Grassroots Leadership Blog

Bob Libal to testify before the U.S. Commission on Civil Rights

The policies of criminally prosecuting migrants have built a shadow detention system on top of our nation’s already vast and troubled system of civil detention...Individuals in our nation’s civil detention system include asylum-seekers, women with children, parents of U.S. citizen children, long-time legal permanent residents, and recently arriving migrants. -Bob Libal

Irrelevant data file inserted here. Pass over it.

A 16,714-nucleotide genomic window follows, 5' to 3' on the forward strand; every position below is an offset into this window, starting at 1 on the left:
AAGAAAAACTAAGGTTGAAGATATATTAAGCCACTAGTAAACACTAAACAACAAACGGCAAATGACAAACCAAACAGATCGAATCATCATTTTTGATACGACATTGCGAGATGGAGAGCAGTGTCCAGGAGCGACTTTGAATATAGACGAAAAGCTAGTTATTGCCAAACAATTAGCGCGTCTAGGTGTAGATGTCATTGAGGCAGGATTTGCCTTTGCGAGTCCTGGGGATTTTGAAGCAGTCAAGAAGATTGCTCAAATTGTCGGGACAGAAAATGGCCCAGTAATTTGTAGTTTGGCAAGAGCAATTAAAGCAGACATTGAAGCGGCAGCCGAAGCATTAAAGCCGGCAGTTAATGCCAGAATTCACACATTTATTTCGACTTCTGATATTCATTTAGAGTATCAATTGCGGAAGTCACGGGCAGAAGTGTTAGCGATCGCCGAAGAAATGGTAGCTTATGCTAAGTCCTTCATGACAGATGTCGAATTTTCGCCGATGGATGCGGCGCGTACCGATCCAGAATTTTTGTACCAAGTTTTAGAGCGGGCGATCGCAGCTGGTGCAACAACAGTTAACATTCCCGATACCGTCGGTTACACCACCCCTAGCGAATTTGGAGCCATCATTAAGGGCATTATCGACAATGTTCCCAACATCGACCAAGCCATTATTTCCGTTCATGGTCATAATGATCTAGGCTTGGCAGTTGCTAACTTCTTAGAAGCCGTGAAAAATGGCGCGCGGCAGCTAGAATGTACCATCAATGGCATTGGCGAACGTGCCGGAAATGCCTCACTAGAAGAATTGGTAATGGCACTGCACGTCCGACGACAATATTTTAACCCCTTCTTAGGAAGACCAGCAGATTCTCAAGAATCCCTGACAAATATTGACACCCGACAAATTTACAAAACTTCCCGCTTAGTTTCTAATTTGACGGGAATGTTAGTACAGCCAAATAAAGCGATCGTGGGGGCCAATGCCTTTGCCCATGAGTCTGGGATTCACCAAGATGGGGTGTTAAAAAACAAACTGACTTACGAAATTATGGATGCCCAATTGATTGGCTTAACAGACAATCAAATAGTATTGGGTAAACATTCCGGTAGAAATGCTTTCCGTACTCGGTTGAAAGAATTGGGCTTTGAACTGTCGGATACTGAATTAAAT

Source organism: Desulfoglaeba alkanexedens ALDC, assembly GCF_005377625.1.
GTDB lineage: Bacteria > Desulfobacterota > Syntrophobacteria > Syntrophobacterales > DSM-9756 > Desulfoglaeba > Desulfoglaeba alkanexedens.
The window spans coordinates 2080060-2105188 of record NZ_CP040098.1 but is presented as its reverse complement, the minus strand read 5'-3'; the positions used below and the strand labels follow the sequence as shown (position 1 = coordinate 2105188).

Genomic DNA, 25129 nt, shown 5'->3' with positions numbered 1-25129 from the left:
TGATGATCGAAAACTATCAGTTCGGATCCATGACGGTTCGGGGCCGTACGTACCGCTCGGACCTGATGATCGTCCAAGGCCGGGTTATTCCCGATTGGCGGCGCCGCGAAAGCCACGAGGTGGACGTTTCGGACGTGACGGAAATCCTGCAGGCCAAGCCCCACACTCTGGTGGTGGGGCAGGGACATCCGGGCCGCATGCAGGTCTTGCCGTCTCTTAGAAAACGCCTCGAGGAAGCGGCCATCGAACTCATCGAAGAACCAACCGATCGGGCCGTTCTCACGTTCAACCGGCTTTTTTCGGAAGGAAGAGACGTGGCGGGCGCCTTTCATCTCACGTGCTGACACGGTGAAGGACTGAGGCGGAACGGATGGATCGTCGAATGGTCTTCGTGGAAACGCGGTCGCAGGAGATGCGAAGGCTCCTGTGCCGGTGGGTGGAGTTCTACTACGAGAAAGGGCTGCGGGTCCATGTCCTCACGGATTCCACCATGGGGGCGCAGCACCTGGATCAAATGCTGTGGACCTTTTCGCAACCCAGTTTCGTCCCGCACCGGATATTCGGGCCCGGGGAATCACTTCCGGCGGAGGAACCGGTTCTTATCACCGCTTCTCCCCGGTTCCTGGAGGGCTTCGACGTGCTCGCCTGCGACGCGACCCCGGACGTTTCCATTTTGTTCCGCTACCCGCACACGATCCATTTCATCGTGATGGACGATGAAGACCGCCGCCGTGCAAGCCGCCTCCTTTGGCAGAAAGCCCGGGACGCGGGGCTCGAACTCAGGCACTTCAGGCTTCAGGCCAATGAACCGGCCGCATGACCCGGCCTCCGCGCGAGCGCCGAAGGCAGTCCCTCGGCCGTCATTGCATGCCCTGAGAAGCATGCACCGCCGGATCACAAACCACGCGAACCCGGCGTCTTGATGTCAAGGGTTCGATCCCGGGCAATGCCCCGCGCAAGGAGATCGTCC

Grassroots Leadership's Executive Director Bob Libal will testify before the U.S. Comission on Civil Rights at the State of Civil Rights in Detention Facilities hearing at 2:30pm (EST). Bob's testimony will include evidence that creating and expanding an unaccountable for-profit detention system ineheretly violates the civil rights of immigrants. There are countless examples of civil rights violations in the vast network of immigrant detention facilities that are mandatorily filled due to the 34,000 bed quota set by Congress in a 2007 appropriations bill. Operation Streamline, as Bob describes in his testimony, has criminalized the act of immigration and is another means to expand the reach of the private prison industry in the federal prison system. Immigrations and Customs Enforcement (ICE) is unable to maintain enough facilities, so it contracts with private prison corporations—namely Corrections Corporation of America and the GEO Group—which have a vested interest in maintaining and expanding detention for immigrants because it provides them with a wider income stream.<--break->